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MLK National Park Hosts Event Honoring March On Washington

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Dozens traveled to the Martin Luther King Jr. National Historical Park in Atlanta to gather and pay respects to the civil rights leader on Aug. 26, the 60th anniversary of the March on Washington.

In a special day of programming, the historic site featured 60-year-old footage of the event, including a viewing of the “I Have A Dream” speech shared by Dr. Martin Luther King at the 1963 march. Guests heard music from the era to engulf them in the scene. Attendees also heard first-hand accounts of those who participated in the civil rights movement, creating an intimate yet educational festivity to honor King’s legacy.

Guests at the national park were allowed inside Ebenezer Baptist Church, where a park ranger led informative talks. Known as King’s church home, the establishment was also part of the civil rights movement’s deep history: it was the first place where King conducted a speech.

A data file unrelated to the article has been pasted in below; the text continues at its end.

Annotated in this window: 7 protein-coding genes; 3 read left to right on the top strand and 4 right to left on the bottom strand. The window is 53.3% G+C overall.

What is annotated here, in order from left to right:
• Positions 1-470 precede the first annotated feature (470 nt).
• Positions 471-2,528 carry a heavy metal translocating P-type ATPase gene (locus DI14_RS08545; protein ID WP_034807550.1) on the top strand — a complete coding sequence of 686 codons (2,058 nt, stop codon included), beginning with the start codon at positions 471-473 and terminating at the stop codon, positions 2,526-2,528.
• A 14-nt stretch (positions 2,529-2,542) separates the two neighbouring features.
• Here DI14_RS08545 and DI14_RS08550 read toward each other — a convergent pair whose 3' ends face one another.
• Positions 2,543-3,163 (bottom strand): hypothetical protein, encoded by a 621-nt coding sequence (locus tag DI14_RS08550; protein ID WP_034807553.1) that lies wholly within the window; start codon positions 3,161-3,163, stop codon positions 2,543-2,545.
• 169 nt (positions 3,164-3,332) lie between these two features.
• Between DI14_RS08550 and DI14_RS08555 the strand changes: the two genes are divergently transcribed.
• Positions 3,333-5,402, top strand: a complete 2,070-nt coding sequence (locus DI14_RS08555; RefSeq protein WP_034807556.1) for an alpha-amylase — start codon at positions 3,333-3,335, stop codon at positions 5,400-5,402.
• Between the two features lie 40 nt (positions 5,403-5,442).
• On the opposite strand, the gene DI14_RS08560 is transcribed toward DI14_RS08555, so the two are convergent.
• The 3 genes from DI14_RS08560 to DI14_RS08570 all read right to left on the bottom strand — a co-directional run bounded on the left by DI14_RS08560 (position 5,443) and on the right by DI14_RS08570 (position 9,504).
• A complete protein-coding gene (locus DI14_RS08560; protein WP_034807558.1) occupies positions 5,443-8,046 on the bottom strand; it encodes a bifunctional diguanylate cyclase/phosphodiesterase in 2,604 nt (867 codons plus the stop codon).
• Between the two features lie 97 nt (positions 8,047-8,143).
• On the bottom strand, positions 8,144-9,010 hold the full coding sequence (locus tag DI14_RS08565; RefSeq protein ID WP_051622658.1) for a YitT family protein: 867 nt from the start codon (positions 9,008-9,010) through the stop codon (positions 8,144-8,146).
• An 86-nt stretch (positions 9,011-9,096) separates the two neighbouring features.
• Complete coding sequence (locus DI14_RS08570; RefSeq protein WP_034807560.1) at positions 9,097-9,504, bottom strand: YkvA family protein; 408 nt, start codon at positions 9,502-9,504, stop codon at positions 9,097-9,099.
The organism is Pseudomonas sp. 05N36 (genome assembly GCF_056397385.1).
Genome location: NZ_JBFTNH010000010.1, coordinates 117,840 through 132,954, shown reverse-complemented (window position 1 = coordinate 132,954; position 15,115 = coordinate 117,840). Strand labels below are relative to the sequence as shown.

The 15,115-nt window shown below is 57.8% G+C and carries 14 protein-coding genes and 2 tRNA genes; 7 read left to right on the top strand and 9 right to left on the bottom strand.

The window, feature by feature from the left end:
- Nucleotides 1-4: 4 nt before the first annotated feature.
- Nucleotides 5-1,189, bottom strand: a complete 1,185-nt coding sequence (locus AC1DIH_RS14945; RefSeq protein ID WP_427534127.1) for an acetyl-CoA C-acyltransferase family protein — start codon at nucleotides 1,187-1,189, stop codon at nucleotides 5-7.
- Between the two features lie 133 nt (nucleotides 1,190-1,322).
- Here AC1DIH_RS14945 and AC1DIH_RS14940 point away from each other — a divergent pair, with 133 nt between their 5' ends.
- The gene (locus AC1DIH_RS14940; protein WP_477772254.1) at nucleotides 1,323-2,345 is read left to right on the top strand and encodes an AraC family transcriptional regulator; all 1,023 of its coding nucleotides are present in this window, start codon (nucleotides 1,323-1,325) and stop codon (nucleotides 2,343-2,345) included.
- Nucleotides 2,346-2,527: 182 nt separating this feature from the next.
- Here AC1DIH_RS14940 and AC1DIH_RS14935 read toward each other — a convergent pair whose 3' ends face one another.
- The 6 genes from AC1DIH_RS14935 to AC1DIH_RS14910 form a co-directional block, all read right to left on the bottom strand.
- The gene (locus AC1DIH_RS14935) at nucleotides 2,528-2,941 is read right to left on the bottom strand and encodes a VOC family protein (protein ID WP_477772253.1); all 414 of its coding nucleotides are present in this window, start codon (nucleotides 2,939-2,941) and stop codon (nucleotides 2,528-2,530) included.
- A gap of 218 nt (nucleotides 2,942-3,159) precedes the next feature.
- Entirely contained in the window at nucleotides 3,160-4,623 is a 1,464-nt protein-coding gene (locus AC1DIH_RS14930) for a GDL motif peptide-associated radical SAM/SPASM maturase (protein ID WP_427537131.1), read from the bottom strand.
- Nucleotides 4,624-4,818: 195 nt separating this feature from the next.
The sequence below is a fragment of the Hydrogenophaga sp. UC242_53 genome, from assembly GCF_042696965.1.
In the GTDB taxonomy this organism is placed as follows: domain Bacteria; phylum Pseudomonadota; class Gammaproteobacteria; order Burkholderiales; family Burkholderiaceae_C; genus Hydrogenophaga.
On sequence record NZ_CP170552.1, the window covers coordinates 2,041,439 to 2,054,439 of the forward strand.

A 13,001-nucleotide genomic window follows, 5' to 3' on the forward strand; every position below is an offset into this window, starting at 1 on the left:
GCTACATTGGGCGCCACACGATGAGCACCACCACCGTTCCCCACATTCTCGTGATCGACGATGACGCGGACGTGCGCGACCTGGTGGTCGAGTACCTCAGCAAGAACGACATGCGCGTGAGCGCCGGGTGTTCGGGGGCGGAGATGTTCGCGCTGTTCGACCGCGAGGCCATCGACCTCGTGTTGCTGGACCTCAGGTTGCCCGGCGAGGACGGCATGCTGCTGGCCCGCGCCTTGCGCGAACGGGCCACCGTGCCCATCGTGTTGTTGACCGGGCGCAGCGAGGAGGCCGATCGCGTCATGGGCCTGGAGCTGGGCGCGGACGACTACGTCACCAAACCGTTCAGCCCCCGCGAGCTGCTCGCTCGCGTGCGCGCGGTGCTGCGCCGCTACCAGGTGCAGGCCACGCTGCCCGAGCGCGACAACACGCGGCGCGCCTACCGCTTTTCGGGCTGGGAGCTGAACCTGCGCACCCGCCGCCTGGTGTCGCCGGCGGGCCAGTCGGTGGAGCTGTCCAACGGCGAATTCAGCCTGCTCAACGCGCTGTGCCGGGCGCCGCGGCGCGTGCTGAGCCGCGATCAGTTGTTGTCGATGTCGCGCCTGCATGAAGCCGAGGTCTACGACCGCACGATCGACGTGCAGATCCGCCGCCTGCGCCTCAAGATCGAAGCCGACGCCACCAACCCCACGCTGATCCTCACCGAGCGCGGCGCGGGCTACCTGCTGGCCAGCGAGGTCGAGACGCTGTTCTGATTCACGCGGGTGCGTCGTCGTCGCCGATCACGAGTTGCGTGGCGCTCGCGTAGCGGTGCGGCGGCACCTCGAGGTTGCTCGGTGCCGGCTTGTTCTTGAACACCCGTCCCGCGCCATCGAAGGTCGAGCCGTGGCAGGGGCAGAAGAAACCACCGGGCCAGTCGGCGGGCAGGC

Many Atlanta activists spoke of King’s impact on their activism, which helped shape King’s native city. King was born there in 1929 and graduated from Morehouse College.

In an interview with radio station WABE, Andrew Young, the former mayor of Atlanta and the ambassador to the United Nations under President Jimmy Carter, spoke on how tranquil the march was, given the constant threat of danger that the nonviolent protesters faced.

“It turned out to be very peaceful,” the civil rights activist recalled. “The March on Washington really excited the hopes and dreams of everybody … that all men were born with certain inalienable rights; life, liberty and the pursuit of happiness.”

All attendees left with a sense of empowerment and advocacy that King evoked in his memorable, stirring words, experiencing a magnitude first-hand that has reverberated for generations.

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